Raising appreciation of the art and culture sector: a necessary endeavour
Great advances have been made in understanding the social significance and value of the art and culture sector in recent years. Numerous studies and reports have been written on the issue, which have provided a unanimous range of views.
The social, societal and economic effects of the art and culture sector are significant, and the sector must be seen as part of an expanding service and business sector. The sector creates up to 120,000 jobs in Finland — and has been growing strongly. The sector is in a significant position as a builder of the future as it renews society and increases well-being, growth and innovation.
The basis for the appreciation of the art and culture sector is in personal experiences and social impacts. It is in the impacts and opportunities that could not exist without the sector’s professionals and specialists, or without allocating sufficient resources for promoting the sector.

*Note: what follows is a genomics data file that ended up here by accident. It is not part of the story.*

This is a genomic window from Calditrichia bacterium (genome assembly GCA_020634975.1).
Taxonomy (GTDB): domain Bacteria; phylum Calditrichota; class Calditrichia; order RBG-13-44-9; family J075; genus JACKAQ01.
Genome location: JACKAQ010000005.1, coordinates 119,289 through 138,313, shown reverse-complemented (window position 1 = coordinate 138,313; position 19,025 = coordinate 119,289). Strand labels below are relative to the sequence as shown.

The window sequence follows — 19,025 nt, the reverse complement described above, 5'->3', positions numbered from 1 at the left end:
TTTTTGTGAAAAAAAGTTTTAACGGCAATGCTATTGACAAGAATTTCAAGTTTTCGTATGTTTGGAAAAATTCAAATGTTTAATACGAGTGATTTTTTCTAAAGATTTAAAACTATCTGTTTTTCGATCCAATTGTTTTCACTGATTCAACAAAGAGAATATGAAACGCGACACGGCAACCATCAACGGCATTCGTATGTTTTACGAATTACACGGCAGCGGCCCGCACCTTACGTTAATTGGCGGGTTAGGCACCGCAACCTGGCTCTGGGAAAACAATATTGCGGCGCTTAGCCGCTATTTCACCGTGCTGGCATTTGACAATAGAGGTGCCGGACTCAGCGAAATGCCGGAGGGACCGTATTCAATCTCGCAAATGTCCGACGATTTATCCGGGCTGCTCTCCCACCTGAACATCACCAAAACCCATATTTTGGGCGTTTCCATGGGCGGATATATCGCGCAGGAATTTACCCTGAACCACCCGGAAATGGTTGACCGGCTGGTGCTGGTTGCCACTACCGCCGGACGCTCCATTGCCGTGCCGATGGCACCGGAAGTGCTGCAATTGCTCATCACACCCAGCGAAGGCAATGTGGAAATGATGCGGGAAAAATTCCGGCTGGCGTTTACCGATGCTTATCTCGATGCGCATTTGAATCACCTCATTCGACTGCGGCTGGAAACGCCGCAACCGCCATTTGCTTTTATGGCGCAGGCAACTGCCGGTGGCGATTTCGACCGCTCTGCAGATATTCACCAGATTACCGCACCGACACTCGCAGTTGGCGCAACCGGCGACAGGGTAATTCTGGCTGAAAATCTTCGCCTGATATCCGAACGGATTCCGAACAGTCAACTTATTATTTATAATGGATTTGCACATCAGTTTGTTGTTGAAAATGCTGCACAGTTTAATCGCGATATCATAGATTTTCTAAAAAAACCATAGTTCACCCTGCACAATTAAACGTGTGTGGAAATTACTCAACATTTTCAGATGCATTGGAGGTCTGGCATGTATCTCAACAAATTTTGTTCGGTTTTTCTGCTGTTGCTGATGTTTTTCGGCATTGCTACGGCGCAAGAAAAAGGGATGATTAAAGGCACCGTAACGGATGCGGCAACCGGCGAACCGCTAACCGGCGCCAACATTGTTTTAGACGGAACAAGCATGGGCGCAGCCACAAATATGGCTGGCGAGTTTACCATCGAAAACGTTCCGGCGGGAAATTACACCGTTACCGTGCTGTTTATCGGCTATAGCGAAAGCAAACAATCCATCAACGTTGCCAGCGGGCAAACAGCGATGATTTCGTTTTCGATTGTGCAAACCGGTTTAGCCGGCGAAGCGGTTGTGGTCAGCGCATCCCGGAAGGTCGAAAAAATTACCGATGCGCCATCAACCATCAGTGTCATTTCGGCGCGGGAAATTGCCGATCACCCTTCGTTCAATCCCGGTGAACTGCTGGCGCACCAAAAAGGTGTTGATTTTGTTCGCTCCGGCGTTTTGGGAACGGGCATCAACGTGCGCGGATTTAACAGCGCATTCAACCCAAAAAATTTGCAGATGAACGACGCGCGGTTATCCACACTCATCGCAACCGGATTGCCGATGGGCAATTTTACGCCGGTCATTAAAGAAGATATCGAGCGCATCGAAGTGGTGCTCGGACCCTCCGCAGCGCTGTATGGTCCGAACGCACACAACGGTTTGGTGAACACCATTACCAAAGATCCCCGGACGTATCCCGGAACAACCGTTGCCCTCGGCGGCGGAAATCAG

Social well-being and health
The effects of culture on social well-being are examined from the perspectives of increased participation, prevention of exclusion, promoting interaction and empathy, cultural and social diversity, and support for critical thinking.
Health effects have been examined from the perspectives of health promotion and care, public health, perceived health and quality of life, mental health and mental well-being. The importance of culture is often presented as an indirect way of saving on social and health care costs. The World Health Organization recommends making culture and art and part of social and healthcare policy.